Safety Concerns Emerge Along World-Famous Pilgrimage Route
LINDA WERTHEIMER, HOST:
An ancient pilgrimage path, the Camino del Santiago, stretches some 500 miles across northern Spain. The path attracts hundreds of thousands of walkers each year. It's long been considered one of the safest routes in the world for solo hikers. But Lauren Frayer reports that after an American woman went missing along the trail, that view has changed.
(SOUNDBITE OF FILM, "THE WAY")
MARTIN SHEEN: (As Thomas Avery) We're going to walk the Camino de Santiago.
LAUREN FRAYER, BYLINE: The 2011 Martin Sheen movie, "The Way," is about an American who walks Spain's famous pilgrimage route, the Camino de Santiago. The film inspired thousands of Americans to do the same, including Denise Thiem. At 41, she quit her IT job in Phoenix last year and took off to travel the world. Desiree Yao is her cousin.
DESIREE YAO: She had learned that the Camino was a very enlightening experience. She was traveling for a couple months around the world, so the Camino was her last stop and then afterwards she was supposed to fly back home.
FRAYER: Instead she disappeared last April along the trail after spending the night in an ancient Roman town called Astorga.
YAO: She was last seen in Astorga. It was Easter Sunday. She went to mass. And nobody has seen her since then.
FRAYER: Her backpack was gone. Her email and bank cards haven't been used since that day. I traveled to Astorga to meet of the last people to see Denise Thiem - the woman who runs the San Javier hostel, Concha Alonso.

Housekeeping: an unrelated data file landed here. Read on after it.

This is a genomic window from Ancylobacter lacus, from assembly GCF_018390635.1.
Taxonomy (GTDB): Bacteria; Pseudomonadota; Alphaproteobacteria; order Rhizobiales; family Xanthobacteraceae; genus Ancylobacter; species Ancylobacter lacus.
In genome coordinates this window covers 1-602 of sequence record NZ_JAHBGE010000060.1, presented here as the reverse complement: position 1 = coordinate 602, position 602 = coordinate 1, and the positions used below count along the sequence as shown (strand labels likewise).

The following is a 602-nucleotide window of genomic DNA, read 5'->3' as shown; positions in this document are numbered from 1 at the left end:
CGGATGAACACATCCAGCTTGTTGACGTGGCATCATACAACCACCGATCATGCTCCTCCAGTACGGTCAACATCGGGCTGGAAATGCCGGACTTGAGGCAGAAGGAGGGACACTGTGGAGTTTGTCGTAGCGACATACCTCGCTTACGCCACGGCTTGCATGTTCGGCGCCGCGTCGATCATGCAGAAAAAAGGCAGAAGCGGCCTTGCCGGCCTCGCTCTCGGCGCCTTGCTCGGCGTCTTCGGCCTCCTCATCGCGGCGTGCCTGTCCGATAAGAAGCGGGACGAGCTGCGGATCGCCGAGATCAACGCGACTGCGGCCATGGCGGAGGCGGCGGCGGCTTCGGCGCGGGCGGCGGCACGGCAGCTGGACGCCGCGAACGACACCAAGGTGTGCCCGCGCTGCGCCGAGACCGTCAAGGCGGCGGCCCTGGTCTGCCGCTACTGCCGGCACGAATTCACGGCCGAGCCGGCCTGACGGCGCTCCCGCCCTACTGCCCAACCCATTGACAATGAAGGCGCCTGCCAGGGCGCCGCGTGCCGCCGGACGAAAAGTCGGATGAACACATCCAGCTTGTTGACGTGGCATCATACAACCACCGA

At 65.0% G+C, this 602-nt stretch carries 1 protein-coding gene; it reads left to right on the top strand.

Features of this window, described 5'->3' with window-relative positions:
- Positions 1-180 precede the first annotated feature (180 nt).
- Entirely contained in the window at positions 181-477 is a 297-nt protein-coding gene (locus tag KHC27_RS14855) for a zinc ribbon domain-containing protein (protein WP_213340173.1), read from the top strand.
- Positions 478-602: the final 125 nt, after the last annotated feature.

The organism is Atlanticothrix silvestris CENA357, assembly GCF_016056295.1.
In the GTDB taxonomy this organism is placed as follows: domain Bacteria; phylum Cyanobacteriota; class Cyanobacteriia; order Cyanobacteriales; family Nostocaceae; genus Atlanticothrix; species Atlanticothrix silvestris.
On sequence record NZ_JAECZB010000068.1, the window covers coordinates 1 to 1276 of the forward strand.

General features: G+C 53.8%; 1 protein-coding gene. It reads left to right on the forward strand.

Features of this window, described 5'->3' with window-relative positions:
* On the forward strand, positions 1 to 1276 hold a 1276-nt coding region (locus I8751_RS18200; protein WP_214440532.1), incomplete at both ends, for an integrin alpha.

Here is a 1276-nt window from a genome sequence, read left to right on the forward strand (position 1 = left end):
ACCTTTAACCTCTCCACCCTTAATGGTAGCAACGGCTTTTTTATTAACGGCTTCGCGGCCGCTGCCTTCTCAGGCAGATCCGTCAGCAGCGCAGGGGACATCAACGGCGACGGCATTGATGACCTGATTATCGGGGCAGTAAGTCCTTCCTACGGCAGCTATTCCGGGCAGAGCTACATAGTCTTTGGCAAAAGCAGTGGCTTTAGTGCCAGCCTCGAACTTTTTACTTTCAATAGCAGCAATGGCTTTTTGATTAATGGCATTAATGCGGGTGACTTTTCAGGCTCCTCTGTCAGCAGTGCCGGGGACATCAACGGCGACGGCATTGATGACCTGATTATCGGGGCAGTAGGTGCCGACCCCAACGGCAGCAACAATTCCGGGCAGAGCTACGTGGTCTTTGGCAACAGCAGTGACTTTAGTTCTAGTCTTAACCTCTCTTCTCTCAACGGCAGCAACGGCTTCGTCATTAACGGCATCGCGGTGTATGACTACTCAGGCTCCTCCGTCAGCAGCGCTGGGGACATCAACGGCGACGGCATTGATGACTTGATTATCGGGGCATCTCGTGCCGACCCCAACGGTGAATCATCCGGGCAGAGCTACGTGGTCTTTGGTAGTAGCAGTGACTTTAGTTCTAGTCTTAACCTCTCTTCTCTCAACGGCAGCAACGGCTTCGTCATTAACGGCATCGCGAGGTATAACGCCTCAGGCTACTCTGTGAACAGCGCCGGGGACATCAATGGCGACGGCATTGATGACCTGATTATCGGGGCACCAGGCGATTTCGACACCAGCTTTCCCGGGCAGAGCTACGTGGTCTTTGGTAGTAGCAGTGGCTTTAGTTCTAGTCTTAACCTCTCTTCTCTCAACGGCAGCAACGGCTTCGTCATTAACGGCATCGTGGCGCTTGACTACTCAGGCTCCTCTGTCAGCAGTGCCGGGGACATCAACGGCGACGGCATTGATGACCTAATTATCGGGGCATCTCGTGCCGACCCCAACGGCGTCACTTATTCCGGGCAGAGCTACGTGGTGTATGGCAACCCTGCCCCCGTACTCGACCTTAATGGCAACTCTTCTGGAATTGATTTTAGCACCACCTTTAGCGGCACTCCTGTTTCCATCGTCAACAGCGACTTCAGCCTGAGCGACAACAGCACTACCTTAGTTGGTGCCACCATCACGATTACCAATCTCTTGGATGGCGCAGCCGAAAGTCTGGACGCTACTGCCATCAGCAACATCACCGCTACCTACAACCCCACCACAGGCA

CONCHA ALONSO: (Speaking Spanish).
FRAYER: "I feel horrible," she says. "She left with all the other hikers that morning. And since then, police have been here constantly."
But in five months, there's been no announcement from the police about any clues or leads. The family is increasingly frustrated.
The Camino footpath out of Astorga is well-traveled. It's not rocky, wooded or steep. Spanish authorities may have been slow to start the search because Camino walkers often want to get away from it all, says Ivar Rekve, who runs the biggest Camino web forum.
IVAR REKVE: So many times, I get messages from parents at home, worried. Usually what happens is that after week, the mom comes back into the forum saying everything's fine. And in the beginning, of course, I thought it was a similar situation. But after two weeks, three weeks - and we were starting to get a bit worried.
FRAYER: Rekve emailed 5,000 current and past Camino hikers, asking if anyone saw Denise Thiem. And the replies were shocking, says her cousin.
YAO: We actually have been approached by a lot of, you know, other women who have previously been attacked on the Camino. There were even a few occasions of attempted abduction. It's just appalling. And then when you talk to the authorities, they would tell us that, you know, that is unheard of.
FRAYER: Many of those victims hadn't talked to the police until now. Authorities say they can't tell whether the attacks are linked, but they are sending officers on horseback to patrol an 18-mile section of the path where some of those attacks were reported.
The Camino ends at the cathedral in the ancient Celtic city of Santiago de Compostela in northwest Spain. Three-hundred-thousand hikers are expected to arrive here this year. Among them was Ana Bolivar.
ANA BOLIVAR: One night, I was talking with my mom in the phone, and my mom told me, be careful, be careful, there are a woman who have disappeared - I didn't know. So - and I asked people in the Camino and I have read something in the newspaper, but people don't know, I think.
FRAYER: Camino tourism generates millions of dollars for Spain each year, and authorities don't want to scare people away. But the family of Denise Thiem want to publicize her disappearance, especially to fellow hikers, in hopes of finding her and keeping them safe. For NPR News, I'm Lauren Frayer in Santiago de Compostela, Spain. Transcript provided by NPR, Copyright NPR.